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Retooled Penske a contender

After a decline, car owner Roger Penske is back at Indy, cleaning up again after cleaning house.


© St. Petersburg Times, published May 12, 2001

After a decline, car owner Roger Penske is back at Indy, cleaning up again after cleaning house.

Rick Mears strode around the garage at Indianapolis Motor Speedway, searching for sponsorship money, and stumbled upon a dream team instead.

Twenty-six years old and trying to make his first Indianapolis 500 with an underfunded team, the sight of Roger Penske's garage left him slack-jawed.

"I'm looking at Roger's garage and everything is clean," Mears said of that day in 1977. "Everything is off the floor. Everything is painted the same color. Everything has its place up on the walls or whatever.

"Then I walked to ours and things were scattered all over the floor and different colors and different things. That doesn't take money. That takes organization."

Mears learned later, through 13 years of driving for the car owner, that organization is one of Penske's hallmarks.

Some fans know the 64-year-old for the thousands of rental trucks that bear his name or snow-white hair.

Most see him and think of a 10-time Indianapolis 500 winning car owner who has returned to the Brickyard after a five-year absence.

"A lot of people are going to be watching to see how we do," he said this week. "As far as I'm concerned, we've put ourselves right on the line."

Penske has owned winning cars driven by Al Unser Jr., Al Unser Sr., Bobby Unser, Danny Sullivan, Mark Donohue and Mears. He is relying on a pair of drivers new to the storied track.

Defending CART champion Gil de Ferran started the 1995 Indy 500 but crashed on the first lap. Helio Castroneves, 26, had never driven a lap at the Brickyard before Sunday.

"Everybody knows that when Roger makes a commitment that he is not coming to be a number," Castroneves said. "He's coming to be the number.'"

The spat between CART and Indy Racing prevented Penske from bringing a team to Indy since 1995.

CART's schedule allowed Team Penske, Chip Ganassi Racing and Team Green to build IRL cars and compete at Indianapolis.

"We're not coming here saying we're going to knock anybody off the top," Penske said. "My feeling is, let's put the numbers on the board both in qualifying and the race and see where we are."

This is a modesty bred from past failure.

Indianapolis in May was Penske's personal playground for so many years.

But in 1995, one year after Al Unser Jr. won the race for Penske, the owner watched the race from a suite because Unser Jr. and Emerson Fittipaldi failed to qualify.

"Obviously when we didn't qualify, it probably was the longest walk of my life back from the pits to the garage," Penske recalled.

Unser Jr. won three more races and finished second in the championship standings that season. Missing the Indianapolis 500, however, pointed to a forthcoming decline at Team Penske.

Jan Magnussenn, Paul Tracy and Fittipaldi failed to win in 1996, and Tracy's three victories the next year were the last for the team until May 27, 2000.

Wholesale changes were required and Penske made them.

When his CART team started last season, it had two new drivers (de Ferran, Castroneves), a new chassis, a new engine and a modified management structure Penske hoped would enhance responsibility and accountability.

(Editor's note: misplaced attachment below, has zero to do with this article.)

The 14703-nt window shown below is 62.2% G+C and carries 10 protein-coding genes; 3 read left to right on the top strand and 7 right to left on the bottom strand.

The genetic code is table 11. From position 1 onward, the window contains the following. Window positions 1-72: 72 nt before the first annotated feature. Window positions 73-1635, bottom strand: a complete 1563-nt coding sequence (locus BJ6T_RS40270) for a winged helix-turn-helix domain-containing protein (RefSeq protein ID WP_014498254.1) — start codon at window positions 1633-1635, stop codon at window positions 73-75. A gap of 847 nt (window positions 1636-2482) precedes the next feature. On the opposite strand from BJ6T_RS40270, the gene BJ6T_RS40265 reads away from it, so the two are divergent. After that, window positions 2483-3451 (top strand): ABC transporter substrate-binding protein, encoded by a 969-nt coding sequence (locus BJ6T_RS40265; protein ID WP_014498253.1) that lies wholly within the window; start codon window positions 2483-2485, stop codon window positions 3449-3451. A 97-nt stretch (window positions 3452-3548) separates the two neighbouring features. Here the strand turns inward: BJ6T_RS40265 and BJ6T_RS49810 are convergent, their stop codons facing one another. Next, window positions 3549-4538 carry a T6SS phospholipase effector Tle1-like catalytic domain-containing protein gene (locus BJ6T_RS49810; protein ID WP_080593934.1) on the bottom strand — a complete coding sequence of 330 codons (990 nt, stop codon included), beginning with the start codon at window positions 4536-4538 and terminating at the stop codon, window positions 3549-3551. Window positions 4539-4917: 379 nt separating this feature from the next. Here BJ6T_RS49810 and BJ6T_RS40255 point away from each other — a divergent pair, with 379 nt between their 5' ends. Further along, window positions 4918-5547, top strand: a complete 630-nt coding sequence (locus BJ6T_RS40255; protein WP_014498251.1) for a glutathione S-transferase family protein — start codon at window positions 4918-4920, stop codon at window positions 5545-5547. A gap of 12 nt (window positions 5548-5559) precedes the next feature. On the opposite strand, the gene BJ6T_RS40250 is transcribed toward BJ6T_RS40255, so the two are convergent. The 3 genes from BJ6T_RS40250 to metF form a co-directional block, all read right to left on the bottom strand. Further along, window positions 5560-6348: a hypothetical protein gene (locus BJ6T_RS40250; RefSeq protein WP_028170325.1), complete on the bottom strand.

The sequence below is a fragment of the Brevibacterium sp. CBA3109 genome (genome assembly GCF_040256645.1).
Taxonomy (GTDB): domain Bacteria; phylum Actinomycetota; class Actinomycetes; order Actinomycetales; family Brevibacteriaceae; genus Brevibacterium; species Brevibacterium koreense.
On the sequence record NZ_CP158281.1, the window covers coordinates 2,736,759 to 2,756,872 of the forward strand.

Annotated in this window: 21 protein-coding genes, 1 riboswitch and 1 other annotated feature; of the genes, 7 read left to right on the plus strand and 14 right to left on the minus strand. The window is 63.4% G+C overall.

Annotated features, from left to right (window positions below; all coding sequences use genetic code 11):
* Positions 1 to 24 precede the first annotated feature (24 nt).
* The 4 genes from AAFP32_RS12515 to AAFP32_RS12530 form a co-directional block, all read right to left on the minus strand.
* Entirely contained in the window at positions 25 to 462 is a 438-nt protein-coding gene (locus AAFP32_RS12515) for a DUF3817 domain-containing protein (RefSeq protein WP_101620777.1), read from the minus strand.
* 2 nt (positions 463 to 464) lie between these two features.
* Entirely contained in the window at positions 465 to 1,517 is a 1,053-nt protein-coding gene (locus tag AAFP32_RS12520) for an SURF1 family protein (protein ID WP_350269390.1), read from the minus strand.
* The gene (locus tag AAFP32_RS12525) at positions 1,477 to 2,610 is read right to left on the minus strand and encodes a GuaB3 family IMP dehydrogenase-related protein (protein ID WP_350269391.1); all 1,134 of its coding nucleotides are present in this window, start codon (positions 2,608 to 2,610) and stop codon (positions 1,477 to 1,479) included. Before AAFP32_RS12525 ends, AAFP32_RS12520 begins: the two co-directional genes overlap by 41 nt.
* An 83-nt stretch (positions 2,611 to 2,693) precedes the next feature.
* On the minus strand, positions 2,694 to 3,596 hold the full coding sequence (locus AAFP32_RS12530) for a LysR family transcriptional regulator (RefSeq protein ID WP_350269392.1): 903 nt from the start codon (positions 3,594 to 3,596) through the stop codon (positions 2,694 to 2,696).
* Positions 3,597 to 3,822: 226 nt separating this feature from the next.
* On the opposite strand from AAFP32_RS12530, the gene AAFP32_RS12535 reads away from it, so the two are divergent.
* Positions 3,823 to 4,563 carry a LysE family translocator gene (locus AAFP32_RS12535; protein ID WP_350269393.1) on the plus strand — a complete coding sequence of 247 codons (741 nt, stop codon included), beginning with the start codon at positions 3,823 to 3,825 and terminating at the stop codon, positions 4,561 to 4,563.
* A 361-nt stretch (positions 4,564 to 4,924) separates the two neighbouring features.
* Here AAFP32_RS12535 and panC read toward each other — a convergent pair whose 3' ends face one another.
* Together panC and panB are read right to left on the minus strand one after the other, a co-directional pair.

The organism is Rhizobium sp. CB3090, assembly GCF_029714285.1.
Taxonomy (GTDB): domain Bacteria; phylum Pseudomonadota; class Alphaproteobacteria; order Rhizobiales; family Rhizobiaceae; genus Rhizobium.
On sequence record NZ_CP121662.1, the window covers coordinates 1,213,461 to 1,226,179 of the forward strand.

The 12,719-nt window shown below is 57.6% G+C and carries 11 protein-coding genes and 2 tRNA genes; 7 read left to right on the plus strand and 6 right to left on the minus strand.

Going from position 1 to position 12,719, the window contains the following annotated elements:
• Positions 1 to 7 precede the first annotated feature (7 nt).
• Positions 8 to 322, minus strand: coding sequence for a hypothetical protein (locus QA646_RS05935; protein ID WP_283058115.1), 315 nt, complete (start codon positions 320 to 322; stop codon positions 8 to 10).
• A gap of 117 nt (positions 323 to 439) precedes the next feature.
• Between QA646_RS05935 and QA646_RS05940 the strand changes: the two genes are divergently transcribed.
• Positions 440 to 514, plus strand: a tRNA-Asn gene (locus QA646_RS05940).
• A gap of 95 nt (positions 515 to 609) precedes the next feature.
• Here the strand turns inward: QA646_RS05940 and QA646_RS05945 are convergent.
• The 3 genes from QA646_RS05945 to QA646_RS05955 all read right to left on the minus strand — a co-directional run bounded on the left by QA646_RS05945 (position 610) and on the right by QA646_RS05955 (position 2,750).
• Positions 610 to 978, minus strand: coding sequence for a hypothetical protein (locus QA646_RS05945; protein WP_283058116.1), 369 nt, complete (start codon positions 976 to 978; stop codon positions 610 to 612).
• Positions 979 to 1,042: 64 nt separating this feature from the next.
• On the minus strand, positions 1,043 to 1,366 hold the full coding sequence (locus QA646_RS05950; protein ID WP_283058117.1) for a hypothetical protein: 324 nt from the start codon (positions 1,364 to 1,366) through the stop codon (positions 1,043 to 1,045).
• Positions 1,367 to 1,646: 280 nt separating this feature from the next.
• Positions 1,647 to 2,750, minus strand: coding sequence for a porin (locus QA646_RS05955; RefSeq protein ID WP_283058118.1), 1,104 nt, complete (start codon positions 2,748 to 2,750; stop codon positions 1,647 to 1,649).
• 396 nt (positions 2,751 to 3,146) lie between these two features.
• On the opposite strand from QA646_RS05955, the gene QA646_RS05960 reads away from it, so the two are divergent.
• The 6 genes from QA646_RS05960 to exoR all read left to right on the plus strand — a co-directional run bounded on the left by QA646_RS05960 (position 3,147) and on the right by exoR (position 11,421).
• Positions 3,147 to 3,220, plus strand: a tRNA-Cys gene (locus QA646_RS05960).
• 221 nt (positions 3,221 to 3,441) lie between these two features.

He had parted with Unser Jr., reassigned long-time general manager Chuck Sprague and added president Tim Cindric. Penske also switched to the Honda V-8 Turbo even though he owns 25 percent of Ilmor Engineering, which manufactures the Mercedes-Benz engines Penske had used.

And he dumped his own Penske chassis for Reynard, giving him a combination that propelled Ganassi Racing to four consecutive CART championships.

The monumental risk paid huge dividends.

De Ferran won three races and the CART championship, which was Penske's 10th overall in open-wheel racing. It returned the team to prominence.

"I have been a risk-taker all my life from the standpoint of business and certainly in racing," he said. "I think that being at risk, having tension in the process, is good for you. I think it gets you further down the road."

As founder and chairman of the Penske Corporation, which employs 30,000 and owns race teams in CART, NASCAR and ARC, he is constant motion.

"In my mind, Penske is on the verge of out of control," said former Winston Cup champion Rusty Wallace, who drives for Penske Racing South. "Every time I talk to Roger he calls me from an airplane."

Penske's drivers confirm that their owner never neglects his race teams. They have the top of the line equipment and lots of money.

"Everything in his mind is to have his race cars run as fast as they can," Wallace said. "I've got to tell you, it's just darn good to have an owner that's that interested in a race team rather than saying, "That's my car,' then taking a puff of a cigar and going back.

"This guy is just certified cool. He's just so much of a motorhead."

A motorhead focused on winning his 11th Indianapolis 500.

"He's at about 20,000 RPM like normal," Mears said. "Indy always gets Roger going and I really don't see much difference in him from any other year we've ever been here. He's just ready to go and been wanting to get after it."

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